By his own account, writer-director Lee Isaac Chung wanted to share his own history in a way that it wasn’t actually his history. In the most basic reckoning, there’s nothing especially unique about that approach. It’s the very definition of autobiographical storytelling. In Minari, Chung certainly draws on specific facts that align with his childhood, when his family moved to the Arkansas countryside to start operating a farm. But Chung specifically waited until he had enough distance from the experience that he could empathize with the figures in the story that were apart from him. There is a boy named David (Alan Kim) who is clearly the filmmaker’s avatar, but Minari doesn’t feel like its exclusively David’s tale. The resonant accomplishment of Chung’s film is that it belongs roughly equally to every character on screen.
The Yi family patriarch, Jacob (Steven Yeun), wants a better life that has been allotted for him as an immigrant from Korea in the U.S. It’s largely his determined dream that leads to the relocation with his wife, Monica (Han Ye-ri), and children, Anne (Noel Kate Cho) and David, in tow. As the family struggles in their new surroundings, Monica’s mother (Youn Yuh-jung) arrives to provide support, emotional, logistical, and otherwise. Chung’s largesse in giving each of these characters levels of completeness and clarity that makes the protagonists of their own stories naturally expands the truth at the core of Minari. It is a very specific immigrant experience that has the depth to make it a reasonable stand-in for all immigrant experiences, awash in the mixed emotions that come from gleaming promise and wounding disappointment operating in tandem.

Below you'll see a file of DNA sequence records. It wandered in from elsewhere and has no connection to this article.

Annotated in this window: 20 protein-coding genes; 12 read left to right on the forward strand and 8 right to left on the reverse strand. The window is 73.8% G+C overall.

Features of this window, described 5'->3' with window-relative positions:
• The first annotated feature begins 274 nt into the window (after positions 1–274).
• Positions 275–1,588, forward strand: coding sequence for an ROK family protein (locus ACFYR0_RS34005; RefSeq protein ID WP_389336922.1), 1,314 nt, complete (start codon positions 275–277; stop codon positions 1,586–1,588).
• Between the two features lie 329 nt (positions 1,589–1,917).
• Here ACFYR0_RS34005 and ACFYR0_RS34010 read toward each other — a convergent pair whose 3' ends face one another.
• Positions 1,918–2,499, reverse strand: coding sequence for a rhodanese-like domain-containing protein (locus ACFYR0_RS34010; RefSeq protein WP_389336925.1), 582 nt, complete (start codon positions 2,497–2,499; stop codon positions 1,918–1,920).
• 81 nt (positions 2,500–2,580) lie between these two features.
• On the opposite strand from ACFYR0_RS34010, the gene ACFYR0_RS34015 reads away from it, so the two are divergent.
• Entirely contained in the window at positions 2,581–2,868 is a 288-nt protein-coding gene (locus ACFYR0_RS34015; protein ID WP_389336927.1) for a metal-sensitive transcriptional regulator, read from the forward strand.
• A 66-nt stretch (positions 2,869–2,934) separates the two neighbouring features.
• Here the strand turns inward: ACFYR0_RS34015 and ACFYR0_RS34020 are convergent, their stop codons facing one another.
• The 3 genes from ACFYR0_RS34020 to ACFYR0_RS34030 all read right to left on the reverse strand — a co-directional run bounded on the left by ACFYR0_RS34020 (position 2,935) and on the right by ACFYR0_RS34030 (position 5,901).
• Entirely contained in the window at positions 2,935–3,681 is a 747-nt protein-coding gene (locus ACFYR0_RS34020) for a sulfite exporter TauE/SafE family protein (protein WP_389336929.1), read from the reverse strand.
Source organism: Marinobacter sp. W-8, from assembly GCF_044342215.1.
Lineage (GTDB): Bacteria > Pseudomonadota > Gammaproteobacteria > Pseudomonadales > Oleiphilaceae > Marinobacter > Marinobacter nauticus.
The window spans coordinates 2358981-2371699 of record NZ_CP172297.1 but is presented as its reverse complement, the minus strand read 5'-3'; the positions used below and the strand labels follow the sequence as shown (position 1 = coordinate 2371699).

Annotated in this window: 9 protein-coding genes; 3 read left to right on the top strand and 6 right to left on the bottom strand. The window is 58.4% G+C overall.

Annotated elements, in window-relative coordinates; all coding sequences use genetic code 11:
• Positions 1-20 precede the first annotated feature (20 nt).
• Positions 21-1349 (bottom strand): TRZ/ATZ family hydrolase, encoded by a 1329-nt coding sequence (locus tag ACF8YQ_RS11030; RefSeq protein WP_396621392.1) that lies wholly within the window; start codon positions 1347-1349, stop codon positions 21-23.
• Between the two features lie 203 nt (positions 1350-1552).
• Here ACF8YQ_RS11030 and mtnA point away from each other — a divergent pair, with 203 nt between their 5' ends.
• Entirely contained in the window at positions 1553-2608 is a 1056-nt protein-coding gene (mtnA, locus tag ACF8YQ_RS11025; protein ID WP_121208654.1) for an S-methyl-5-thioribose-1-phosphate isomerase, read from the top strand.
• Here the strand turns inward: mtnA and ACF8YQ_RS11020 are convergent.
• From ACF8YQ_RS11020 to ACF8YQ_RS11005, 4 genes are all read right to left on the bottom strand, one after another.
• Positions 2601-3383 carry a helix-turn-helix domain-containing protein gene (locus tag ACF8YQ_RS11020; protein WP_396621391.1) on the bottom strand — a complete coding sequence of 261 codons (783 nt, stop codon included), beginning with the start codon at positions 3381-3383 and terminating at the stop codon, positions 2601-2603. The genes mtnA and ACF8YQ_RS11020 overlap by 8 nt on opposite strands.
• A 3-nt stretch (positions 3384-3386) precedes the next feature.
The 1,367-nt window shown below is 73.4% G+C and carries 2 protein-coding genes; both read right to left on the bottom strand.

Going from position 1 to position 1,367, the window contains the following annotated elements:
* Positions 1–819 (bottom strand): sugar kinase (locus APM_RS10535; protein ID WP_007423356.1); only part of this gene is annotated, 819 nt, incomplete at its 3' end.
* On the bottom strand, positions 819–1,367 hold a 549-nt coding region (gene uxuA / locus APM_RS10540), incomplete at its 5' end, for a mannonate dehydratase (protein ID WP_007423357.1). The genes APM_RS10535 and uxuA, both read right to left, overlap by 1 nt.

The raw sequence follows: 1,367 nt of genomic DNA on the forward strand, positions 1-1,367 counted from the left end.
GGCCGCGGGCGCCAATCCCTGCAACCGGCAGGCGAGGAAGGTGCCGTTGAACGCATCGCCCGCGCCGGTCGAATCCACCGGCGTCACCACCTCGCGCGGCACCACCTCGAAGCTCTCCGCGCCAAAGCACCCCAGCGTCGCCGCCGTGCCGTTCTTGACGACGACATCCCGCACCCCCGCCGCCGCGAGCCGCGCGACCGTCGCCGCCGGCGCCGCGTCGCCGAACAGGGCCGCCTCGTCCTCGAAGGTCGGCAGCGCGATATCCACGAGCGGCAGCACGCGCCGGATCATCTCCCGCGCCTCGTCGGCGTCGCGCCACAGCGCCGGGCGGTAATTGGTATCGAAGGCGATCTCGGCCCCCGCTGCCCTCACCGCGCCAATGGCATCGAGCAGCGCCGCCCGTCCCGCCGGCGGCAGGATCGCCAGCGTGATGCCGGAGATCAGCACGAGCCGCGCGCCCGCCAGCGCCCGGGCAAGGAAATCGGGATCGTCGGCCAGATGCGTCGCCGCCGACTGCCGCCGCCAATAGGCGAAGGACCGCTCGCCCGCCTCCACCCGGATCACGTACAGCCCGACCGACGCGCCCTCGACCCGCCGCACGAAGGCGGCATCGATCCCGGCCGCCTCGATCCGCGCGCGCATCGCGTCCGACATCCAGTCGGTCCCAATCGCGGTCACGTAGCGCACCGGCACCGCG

Chung crafts the film favoring poetry and subtlety. That requires a lot from the actors, who need to draw deeply to express the shifting beings of these character. Yeun and Youn make the strongest impressions — Youn is gifted with the opportunity to play scenes with a touch of crackling mischief — but it is truly a collective triumph, each performance reliant upon and enriched by all the others. There is humor, there is poignancy, there is pathos. Even the most dramatic plot turns have the plainness of lives lived rather than fiction concocted. There’s perhaps no clearer sign that Chung succeeds in honoring the path that led him to Minari than the film is powerfully honest without being bound to a past. Chung looks backward to make a film that strides forward.